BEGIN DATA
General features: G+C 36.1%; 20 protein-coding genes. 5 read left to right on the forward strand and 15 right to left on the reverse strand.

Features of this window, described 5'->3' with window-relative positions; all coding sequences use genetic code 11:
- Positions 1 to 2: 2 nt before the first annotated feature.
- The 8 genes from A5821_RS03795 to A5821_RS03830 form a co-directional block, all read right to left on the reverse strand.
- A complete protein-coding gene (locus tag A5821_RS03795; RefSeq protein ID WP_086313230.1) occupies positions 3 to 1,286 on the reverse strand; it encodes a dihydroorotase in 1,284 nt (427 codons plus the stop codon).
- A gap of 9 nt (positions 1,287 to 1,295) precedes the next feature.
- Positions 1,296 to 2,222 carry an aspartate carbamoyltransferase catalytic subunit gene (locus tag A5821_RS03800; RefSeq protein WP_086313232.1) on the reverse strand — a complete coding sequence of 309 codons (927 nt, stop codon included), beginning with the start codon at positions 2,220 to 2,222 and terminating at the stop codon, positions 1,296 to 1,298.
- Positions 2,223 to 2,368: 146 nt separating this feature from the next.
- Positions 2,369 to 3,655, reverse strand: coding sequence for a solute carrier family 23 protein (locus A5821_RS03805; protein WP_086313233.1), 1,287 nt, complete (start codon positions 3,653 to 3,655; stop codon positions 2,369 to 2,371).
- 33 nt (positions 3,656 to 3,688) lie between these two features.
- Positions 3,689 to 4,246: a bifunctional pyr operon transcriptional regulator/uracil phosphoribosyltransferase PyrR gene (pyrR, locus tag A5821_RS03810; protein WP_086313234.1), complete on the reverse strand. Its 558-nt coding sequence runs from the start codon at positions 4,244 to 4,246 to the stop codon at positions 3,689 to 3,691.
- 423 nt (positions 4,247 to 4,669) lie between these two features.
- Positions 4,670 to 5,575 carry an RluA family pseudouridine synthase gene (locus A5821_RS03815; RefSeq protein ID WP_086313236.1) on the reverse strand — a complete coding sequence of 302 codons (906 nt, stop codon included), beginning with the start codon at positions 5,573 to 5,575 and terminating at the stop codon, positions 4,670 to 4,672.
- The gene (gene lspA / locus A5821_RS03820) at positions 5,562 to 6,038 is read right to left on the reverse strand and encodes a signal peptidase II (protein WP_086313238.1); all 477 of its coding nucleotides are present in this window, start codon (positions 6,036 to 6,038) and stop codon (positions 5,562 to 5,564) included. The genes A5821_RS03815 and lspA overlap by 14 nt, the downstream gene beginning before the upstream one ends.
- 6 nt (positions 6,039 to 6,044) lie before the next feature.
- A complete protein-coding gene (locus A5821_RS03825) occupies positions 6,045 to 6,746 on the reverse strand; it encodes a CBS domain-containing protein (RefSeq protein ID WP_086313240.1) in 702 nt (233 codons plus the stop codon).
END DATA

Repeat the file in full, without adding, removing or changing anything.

General features: G+C 36.1%; 20 protein-coding genes. 5 read left to right on the forward strand and 15 right to left on the reverse strand.

Features of this window, described 5'->3' with window-relative positions; all coding sequences use genetic code 11:
- Positions 1 to 2: 2 nt before the first annotated feature.
- The 8 genes from A5821_RS03795 to A5821_RS03830 form a co-directional block, all read right to left on the reverse strand.
- A complete protein-coding gene (locus tag A5821_RS03795; RefSeq protein ID WP_086313230.1) occupies positions 3 to 1,286 on the reverse strand; it encodes a dihydroorotase in 1,284 nt (427 codons plus the stop codon).
- A gap of 9 nt (positions 1,287 to 1,295) precedes the next feature.
- Positions 1,296 to 2,222 carry an aspartate carbamoyltransferase catalytic subunit gene (locus tag A5821_RS03800; RefSeq protein WP_086313232.1) on the reverse strand — a complete coding sequence of 309 codons (927 nt, stop codon included), beginning with the start codon at positions 2,220 to 2,222 and terminating at the stop codon, positions 1,296 to 1,298.
- Positions 2,223 to 2,368: 146 nt separating this feature from the next.
- Positions 2,369 to 3,655, reverse strand: coding sequence for a solute carrier family 23 protein (locus A5821_RS03805; protein WP_086313233.1), 1,287 nt, complete (start codon positions 3,653 to 3,655; stop codon positions 2,369 to 2,371).
- 33 nt (positions 3,656 to 3,688) lie between these two features.
- Positions 3,689 to 4,246: a bifunctional pyr operon transcriptional regulator/uracil phosphoribosyltransferase PyrR gene (pyrR, locus tag A5821_RS03810; protein WP_086313234.1), complete on the reverse strand. Its 558-nt coding sequence runs from the start codon at positions 4,244 to 4,246 to the stop codon at positions 3,689 to 3,691.
- 423 nt (positions 4,247 to 4,669) lie between these two features.
- Positions 4,670 to 5,575 carry an RluA family pseudouridine synthase gene (locus A5821_RS03815; RefSeq protein ID WP_086313236.1) on the reverse strand — a complete coding sequence of 302 codons (906 nt, stop codon included), beginning with the start codon at positions 5,573 to 5,575 and terminating at the stop codon, positions 4,670 to 4,672.
- The gene (gene lspA / locus A5821_RS03820) at positions 5,562 to 6,038 is read right to left on the reverse strand and encodes a signal peptidase II (protein WP_086313238.1); all 477 of its coding nucleotides are present in this window, start codon (positions 6,036 to 6,038) and stop codon (positions 5,562 to 5,564) included. The genes A5821_RS03815 and lspA overlap by 14 nt, the downstream gene beginning before the upstream one ends.
- 6 nt (positions 6,039 to 6,044) lie before the next feature.
- A complete protein-coding gene (locus A5821_RS03825) occupies positions 6,045 to 6,746 on the reverse strand; it encodes a CBS domain-containing protein (RefSeq protein ID WP_086313240.1) in 702 nt (233 codons plus the stop codon).